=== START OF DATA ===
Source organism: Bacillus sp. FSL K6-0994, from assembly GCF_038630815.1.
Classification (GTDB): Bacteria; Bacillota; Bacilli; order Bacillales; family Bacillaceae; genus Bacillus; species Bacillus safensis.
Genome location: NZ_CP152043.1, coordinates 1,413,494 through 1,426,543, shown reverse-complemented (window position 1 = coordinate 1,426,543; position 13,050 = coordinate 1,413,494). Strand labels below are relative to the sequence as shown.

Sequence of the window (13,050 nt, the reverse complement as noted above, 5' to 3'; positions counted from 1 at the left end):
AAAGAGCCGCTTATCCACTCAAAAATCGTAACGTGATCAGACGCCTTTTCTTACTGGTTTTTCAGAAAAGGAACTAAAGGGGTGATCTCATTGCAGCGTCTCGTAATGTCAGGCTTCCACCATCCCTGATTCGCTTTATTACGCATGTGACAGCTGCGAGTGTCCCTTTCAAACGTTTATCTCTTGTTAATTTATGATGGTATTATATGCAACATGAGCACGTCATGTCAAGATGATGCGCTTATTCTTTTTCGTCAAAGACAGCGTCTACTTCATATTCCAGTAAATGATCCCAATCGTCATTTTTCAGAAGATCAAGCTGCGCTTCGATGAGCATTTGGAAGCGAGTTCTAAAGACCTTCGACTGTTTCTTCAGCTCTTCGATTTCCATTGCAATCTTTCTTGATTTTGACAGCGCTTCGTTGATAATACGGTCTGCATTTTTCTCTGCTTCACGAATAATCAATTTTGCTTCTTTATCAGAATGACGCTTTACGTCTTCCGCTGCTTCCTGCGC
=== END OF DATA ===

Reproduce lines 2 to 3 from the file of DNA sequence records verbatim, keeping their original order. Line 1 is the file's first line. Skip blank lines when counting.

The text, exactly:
Classification (GTDB): Bacteria; Bacillota; Bacilli; order Bacillales; family Bacillaceae; genus Bacillus; species Bacillus safensis.
Genome location: NZ_CP152043.1, coordinates 1,413,494 through 1,426,543, shown reverse-complemented (window position 1 = coordinate 1,426,543; position 13,050 = coordinate 1,413,494). Strand labels below are relative to the sequence as shown.